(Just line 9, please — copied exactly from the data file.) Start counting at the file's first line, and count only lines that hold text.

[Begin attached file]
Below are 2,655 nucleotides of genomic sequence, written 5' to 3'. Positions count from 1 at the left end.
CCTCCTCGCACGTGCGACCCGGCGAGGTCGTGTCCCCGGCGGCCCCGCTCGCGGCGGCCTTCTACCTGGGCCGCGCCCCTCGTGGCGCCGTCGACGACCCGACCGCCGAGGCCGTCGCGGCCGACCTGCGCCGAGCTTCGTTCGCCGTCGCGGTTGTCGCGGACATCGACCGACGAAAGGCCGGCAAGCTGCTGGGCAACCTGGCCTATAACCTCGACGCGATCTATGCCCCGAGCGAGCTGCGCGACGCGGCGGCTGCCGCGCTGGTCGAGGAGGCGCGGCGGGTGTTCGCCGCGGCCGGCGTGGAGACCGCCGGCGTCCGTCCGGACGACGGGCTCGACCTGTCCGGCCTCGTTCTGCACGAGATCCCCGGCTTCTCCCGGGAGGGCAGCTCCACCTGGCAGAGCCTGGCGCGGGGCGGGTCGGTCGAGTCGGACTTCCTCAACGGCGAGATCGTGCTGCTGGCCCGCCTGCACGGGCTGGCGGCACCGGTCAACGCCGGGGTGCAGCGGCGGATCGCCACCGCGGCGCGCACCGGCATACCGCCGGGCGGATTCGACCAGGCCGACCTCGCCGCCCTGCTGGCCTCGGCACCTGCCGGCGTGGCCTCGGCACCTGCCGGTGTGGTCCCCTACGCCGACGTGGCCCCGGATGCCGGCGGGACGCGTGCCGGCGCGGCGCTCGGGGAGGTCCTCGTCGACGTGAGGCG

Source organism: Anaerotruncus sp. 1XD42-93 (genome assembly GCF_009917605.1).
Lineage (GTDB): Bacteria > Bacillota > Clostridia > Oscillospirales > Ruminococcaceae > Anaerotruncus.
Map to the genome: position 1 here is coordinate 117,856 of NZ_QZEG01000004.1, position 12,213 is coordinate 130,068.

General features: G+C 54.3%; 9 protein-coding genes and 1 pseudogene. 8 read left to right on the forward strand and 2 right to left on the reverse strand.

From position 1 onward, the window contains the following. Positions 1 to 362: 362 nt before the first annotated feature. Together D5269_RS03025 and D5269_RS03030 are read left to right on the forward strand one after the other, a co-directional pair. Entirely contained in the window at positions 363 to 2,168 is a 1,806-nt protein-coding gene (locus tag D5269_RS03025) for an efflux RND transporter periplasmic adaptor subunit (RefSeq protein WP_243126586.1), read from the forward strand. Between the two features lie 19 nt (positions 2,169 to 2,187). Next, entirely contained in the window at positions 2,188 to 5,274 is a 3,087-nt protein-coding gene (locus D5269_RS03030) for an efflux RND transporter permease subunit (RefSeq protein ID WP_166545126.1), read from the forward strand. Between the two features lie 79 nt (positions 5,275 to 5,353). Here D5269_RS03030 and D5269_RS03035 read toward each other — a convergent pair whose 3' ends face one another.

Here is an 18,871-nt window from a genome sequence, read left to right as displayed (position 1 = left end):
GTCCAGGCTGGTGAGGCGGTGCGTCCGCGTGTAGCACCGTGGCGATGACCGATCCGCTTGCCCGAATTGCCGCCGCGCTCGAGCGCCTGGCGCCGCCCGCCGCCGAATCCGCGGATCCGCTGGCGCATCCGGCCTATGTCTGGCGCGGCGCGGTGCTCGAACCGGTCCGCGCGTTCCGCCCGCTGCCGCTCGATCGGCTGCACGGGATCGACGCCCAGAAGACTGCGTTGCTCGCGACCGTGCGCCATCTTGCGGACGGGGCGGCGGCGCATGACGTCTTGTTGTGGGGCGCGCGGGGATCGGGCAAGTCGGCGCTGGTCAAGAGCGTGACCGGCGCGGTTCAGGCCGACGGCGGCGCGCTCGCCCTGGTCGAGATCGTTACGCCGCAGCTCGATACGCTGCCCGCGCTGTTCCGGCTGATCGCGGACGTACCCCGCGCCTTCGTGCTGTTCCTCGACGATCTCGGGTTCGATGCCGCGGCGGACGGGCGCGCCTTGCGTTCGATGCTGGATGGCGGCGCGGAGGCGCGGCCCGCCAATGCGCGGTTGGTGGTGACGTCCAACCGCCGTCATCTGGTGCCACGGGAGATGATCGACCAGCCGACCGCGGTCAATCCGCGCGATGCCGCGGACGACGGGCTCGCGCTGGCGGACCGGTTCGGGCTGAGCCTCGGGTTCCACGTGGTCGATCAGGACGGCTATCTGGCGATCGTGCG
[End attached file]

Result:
GTCCAGGCTGGTGAGGCGGTGCGTCCGCGTGTAGCACCGTGGCGATGACCGATCCGCTTGCCCGAATTGCCGCCGCGCTCGAGCGCCTGGCGCCGCCCGCCGCCGAATCCGCGGATCCGCTGGCGCATCCGGCCTATGTCTGGCGCGGCGCGGTGCTCGAACCGGTCCGCGCGTTCCGCCCGCTGCCGCTCGATCGGCTGCACGGGATCGACGCCCAGAAGACTGCGTTGCTCGCGACCGTGCGCCATCTTGCGGACGGGGCGGCGGCGCATGACGTCTTGTTGTGGGGCGCGCGGGGATCGGGCAAGTCGGCGCTGGTCAAGAGCGTGACCGGCGCGGTTCAGGCCGACGGCGGCGCGCTCGCCCTGGTCGAGATCGTTACGCCGCAGCTCGATACGCTGCCCGCGCTGTTCCGGCTGATCGCGGACGTACCCCGCGCCTTCGTGCTGTTCCTCGACGATCTCGGGTTCGATGCCGCGGCGGACGGGCGCGCCTTGCGTTCGATGCTGGATGGCGGCGCGGAGGCGCGGCCCGCCAATGCGCGGTTGGTGGTGACGTCCAACCGCCGTCATCTGGTGCCACGGGAGATGATCGACCAGCCGACCGCGGTCAATCCGCGCGATGCCGCGGACGACGGGCTCGCGCTGGCGGACCGGTTCGGGCTGAGCCTCGGGTTCCACGTGGTCGATCAGGACGGCTATCTGGCGATCGTGCG